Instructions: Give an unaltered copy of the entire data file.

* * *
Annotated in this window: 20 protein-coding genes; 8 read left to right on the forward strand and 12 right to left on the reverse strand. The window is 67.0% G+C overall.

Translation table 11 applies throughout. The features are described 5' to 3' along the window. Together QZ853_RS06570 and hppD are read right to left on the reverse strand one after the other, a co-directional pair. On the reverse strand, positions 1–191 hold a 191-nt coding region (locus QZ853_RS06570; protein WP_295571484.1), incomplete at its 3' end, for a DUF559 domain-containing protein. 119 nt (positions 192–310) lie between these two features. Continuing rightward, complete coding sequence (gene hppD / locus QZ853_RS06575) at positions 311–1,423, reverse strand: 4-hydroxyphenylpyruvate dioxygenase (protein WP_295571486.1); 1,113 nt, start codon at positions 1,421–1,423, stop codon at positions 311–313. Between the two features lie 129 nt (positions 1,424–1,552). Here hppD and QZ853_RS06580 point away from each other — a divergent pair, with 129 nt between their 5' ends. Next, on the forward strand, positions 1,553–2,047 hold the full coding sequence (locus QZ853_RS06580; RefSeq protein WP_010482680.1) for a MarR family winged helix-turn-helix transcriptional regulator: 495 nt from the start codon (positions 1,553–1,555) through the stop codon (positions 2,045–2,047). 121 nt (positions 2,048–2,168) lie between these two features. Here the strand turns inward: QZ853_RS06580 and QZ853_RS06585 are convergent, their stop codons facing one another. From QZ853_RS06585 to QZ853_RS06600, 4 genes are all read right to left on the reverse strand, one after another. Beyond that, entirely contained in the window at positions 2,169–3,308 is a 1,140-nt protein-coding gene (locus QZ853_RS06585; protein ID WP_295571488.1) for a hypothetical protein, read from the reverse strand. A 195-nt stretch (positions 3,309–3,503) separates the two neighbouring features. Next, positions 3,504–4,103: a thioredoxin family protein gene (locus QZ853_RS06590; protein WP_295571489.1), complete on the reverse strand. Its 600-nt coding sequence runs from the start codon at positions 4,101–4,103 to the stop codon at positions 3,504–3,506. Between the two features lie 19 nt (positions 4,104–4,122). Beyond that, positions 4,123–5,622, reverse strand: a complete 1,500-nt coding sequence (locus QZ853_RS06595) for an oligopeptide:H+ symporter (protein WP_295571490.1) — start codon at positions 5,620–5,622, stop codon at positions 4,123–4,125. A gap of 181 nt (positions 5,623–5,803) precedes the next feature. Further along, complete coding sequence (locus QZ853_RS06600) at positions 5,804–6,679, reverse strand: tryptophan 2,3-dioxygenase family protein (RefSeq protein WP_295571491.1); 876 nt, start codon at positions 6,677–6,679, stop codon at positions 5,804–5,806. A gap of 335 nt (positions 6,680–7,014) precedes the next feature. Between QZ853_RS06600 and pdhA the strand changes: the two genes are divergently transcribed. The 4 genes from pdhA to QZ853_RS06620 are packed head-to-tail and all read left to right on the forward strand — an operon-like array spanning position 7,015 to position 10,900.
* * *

Annotated in this window: 20 protein-coding genes; 8 read left to right on the forward strand and 12 right to left on the reverse strand. The window is 67.0% G+C overall.

Translation table 11 applies throughout. The features are described 5' to 3' along the window. Together QZ853_RS06570 and hppD are read right to left on the reverse strand one after the other, a co-directional pair. On the reverse strand, positions 1–191 hold a 191-nt coding region (locus QZ853_RS06570; protein WP_295571484.1), incomplete at its 3' end, for a DUF559 domain-containing protein. 119 nt (positions 192–310) lie between these two features. Continuing rightward, complete coding sequence (gene hppD / locus QZ853_RS06575) at positions 311–1,423, reverse strand: 4-hydroxyphenylpyruvate dioxygenase (protein WP_295571486.1); 1,113 nt, start codon at positions 1,421–1,423, stop codon at positions 311–313. Between the two features lie 129 nt (positions 1,424–1,552). Here hppD and QZ853_RS06580 point away from each other — a divergent pair, with 129 nt between their 5' ends. Next, on the forward strand, positions 1,553–2,047 hold the full coding sequence (locus QZ853_RS06580; RefSeq protein WP_010482680.1) for a MarR family winged helix-turn-helix transcriptional regulator: 495 nt from the start codon (positions 1,553–1,555) through the stop codon (positions 2,045–2,047). 121 nt (positions 2,048–2,168) lie between these two features. Here the strand turns inward: QZ853_RS06580 and QZ853_RS06585 are convergent, their stop codons facing one another. From QZ853_RS06585 to QZ853_RS06600, 4 genes are all read right to left on the reverse strand, one after another. Beyond that, entirely contained in the window at positions 2,169–3,308 is a 1,140-nt protein-coding gene (locus QZ853_RS06585; protein ID WP_295571488.1) for a hypothetical protein, read from the reverse strand. A 195-nt stretch (positions 3,309–3,503) separates the two neighbouring features. Next, positions 3,504–4,103: a thioredoxin family protein gene (locus QZ853_RS06590; protein WP_295571489.1), complete on the reverse strand. Its 600-nt coding sequence runs from the start codon at positions 4,101–4,103 to the stop codon at positions 3,504–3,506. Between the two features lie 19 nt (positions 4,104–4,122). Beyond that, positions 4,123–5,622, reverse strand: a complete 1,500-nt coding sequence (locus QZ853_RS06595) for an oligopeptide:H+ symporter (protein WP_295571490.1) — start codon at positions 5,620–5,622, stop codon at positions 4,123–4,125. A gap of 181 nt (positions 5,623–5,803) precedes the next feature. Further along, complete coding sequence (locus QZ853_RS06600) at positions 5,804–6,679, reverse strand: tryptophan 2,3-dioxygenase family protein (RefSeq protein WP_295571491.1); 876 nt, start codon at positions 6,677–6,679, stop codon at positions 5,804–5,806. A gap of 335 nt (positions 6,680–7,014) precedes the next feature. Between QZ853_RS06600 and pdhA the strand changes: the two genes are divergently transcribed. The 4 genes from pdhA to QZ853_RS06620 are packed head-to-tail and all read left to right on the forward strand — an operon-like array spanning position 7,015 to position 10,900.